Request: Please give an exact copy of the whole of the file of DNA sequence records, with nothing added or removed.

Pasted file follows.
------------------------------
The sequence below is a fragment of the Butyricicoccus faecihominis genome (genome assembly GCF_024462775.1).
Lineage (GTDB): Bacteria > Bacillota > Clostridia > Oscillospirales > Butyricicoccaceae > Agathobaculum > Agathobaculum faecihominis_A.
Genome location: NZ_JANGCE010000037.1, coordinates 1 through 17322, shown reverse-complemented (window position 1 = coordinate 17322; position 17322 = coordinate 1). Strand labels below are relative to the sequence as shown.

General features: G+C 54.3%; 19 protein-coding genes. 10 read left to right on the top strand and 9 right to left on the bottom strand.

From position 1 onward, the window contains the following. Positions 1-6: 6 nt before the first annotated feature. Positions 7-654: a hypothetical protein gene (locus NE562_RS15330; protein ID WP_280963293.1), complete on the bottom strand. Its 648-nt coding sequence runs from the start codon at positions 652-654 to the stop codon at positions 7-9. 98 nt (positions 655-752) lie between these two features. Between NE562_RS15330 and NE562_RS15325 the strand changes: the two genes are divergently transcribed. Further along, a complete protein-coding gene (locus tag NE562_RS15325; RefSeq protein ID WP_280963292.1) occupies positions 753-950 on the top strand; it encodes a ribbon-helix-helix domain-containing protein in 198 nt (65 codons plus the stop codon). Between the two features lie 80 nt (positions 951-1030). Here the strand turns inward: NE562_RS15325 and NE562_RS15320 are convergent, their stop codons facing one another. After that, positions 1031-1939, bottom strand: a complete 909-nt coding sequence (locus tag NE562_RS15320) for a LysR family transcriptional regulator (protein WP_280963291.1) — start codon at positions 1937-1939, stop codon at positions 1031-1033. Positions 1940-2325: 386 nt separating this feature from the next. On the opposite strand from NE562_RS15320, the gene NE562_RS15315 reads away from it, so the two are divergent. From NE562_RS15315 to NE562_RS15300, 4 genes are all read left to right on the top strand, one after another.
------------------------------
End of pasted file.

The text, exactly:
The sequence below is a fragment of the Butyricicoccus faecihominis genome (genome assembly GCF_024462775.1).
Lineage (GTDB): Bacteria > Bacillota > Clostridia > Oscillospirales > Butyricicoccaceae > Agathobaculum > Agathobaculum faecihominis_A.
Genome location: NZ_JANGCE010000037.1, coordinates 1 through 17322, shown reverse-complemented (window position 1 = coordinate 17322; position 17322 = coordinate 1). Strand labels below are relative to the sequence as shown.

General features: G+C 54.3%; 19 protein-coding genes. 10 read left to right on the top strand and 9 right to left on the bottom strand.

From position 1 onward, the window contains the following. Positions 1-6: 6 nt before the first annotated feature. Positions 7-654: a hypothetical protein gene (locus NE562_RS15330; protein ID WP_280963293.1), complete on the bottom strand. Its 648-nt coding sequence runs from the start codon at positions 652-654 to the stop codon at positions 7-9. 98 nt (positions 655-752) lie between these two features. Between NE562_RS15330 and NE562_RS15325 the strand changes: the two genes are divergently transcribed. Further along, a complete protein-coding gene (locus tag NE562_RS15325; RefSeq protein ID WP_280963292.1) occupies positions 753-950 on the top strand; it encodes a ribbon-helix-helix domain-containing protein in 198 nt (65 codons plus the stop codon). Between the two features lie 80 nt (positions 951-1030). Here the strand turns inward: NE562_RS15325 and NE562_RS15320 are convergent, their stop codons facing one another. After that, positions 1031-1939, bottom strand: a complete 909-nt coding sequence (locus tag NE562_RS15320) for a LysR family transcriptional regulator (protein WP_280963291.1) — start codon at positions 1937-1939, stop codon at positions 1031-1033. Positions 1940-2325: 386 nt separating this feature from the next. On the opposite strand from NE562_RS15320, the gene NE562_RS15315 reads away from it, so the two are divergent. From NE562_RS15315 to NE562_RS15300, 4 genes are all read left to right on the top strand, one after another.